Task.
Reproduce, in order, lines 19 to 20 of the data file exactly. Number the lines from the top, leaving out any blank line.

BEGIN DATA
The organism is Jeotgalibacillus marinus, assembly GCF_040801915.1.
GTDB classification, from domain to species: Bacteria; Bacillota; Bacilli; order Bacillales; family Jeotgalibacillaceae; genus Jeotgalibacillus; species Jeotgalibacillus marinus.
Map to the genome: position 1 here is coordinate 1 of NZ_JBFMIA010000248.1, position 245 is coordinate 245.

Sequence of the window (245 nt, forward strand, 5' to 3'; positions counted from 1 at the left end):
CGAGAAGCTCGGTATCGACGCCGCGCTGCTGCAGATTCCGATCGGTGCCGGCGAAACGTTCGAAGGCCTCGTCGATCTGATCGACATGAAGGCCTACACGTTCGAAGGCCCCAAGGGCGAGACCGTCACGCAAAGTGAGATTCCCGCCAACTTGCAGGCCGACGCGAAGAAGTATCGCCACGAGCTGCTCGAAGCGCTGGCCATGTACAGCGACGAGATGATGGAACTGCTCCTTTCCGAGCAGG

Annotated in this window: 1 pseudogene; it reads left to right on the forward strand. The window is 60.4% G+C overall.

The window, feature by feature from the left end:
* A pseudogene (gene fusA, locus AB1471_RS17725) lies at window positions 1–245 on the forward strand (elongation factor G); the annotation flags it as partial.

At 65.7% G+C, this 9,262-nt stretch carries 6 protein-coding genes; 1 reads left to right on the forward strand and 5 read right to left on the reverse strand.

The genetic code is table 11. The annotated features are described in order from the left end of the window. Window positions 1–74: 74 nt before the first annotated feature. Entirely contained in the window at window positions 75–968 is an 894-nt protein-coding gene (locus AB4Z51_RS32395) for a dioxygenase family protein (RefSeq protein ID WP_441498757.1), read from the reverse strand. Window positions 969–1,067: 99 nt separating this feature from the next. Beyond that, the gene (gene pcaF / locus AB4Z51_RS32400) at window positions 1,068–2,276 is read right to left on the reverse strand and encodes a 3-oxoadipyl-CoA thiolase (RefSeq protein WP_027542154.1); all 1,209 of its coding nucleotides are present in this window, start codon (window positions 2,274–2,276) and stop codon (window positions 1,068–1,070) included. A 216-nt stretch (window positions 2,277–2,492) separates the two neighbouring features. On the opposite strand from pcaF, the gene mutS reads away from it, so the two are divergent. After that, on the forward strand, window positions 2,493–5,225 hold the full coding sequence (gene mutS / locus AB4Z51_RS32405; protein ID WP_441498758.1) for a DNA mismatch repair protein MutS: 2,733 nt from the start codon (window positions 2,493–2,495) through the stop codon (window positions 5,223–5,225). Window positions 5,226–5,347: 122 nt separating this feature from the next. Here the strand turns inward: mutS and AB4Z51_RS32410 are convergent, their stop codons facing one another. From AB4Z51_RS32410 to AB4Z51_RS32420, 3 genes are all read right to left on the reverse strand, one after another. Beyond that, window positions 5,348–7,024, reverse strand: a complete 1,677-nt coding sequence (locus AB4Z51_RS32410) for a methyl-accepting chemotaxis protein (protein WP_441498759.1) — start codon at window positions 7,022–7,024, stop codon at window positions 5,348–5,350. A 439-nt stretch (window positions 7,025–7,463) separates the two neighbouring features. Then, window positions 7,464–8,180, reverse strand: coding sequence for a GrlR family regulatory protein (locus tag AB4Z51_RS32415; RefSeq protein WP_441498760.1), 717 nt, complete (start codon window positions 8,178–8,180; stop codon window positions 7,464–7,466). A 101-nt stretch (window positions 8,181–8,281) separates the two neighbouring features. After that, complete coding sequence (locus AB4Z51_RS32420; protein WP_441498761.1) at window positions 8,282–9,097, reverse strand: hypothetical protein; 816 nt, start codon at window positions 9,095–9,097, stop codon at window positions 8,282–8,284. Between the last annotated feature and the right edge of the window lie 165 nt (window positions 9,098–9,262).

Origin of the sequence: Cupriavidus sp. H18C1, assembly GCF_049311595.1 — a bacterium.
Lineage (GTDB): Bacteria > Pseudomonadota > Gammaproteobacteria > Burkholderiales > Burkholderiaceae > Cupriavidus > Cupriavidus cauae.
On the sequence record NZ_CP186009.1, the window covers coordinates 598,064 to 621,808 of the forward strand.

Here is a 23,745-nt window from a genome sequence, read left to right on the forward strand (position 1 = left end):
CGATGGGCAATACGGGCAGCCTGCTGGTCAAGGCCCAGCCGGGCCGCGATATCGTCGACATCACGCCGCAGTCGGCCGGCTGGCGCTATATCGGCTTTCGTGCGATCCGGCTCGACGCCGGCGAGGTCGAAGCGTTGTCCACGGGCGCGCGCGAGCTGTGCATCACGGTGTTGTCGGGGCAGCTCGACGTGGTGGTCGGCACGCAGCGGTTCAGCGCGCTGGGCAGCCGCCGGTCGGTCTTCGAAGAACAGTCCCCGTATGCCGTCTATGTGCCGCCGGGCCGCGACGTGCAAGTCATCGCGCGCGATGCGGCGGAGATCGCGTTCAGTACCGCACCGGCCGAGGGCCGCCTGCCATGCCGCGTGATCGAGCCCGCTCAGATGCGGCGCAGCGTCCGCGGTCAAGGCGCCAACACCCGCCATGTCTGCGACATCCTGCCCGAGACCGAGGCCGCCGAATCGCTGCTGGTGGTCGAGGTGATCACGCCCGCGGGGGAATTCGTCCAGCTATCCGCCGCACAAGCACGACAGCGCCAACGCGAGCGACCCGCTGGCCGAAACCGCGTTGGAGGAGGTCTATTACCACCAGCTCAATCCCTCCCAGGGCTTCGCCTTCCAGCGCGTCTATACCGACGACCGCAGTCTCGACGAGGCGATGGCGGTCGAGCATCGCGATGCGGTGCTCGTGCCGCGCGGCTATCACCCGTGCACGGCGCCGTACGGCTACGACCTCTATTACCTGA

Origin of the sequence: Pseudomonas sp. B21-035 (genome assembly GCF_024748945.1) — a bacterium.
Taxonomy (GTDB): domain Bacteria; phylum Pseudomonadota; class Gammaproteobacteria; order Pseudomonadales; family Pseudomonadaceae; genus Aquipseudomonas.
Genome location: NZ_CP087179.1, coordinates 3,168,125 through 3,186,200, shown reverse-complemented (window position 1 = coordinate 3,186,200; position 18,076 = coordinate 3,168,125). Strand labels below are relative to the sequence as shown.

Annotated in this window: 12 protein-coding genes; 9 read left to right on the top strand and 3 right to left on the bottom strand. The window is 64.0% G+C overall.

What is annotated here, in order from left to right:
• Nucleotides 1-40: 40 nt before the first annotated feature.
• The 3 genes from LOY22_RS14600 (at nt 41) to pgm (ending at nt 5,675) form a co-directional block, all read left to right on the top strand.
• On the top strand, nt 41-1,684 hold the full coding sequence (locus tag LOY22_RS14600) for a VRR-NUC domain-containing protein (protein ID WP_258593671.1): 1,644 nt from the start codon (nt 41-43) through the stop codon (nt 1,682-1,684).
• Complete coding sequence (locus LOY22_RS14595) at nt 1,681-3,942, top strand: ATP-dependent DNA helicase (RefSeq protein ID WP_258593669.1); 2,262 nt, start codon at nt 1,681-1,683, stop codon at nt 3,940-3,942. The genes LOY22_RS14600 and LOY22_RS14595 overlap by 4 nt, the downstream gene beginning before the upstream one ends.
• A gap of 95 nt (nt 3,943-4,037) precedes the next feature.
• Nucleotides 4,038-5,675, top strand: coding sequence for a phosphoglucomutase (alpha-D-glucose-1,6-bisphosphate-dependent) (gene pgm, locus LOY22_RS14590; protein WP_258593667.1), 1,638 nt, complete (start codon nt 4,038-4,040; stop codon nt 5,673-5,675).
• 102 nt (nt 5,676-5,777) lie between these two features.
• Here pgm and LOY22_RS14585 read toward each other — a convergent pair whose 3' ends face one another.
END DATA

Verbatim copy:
Annotated in this window: 12 protein-coding genes; 9 read left to right on the top strand and 3 right to left on the bottom strand. The window is 64.0% G+C overall.

What is annotated here, in order from left to right: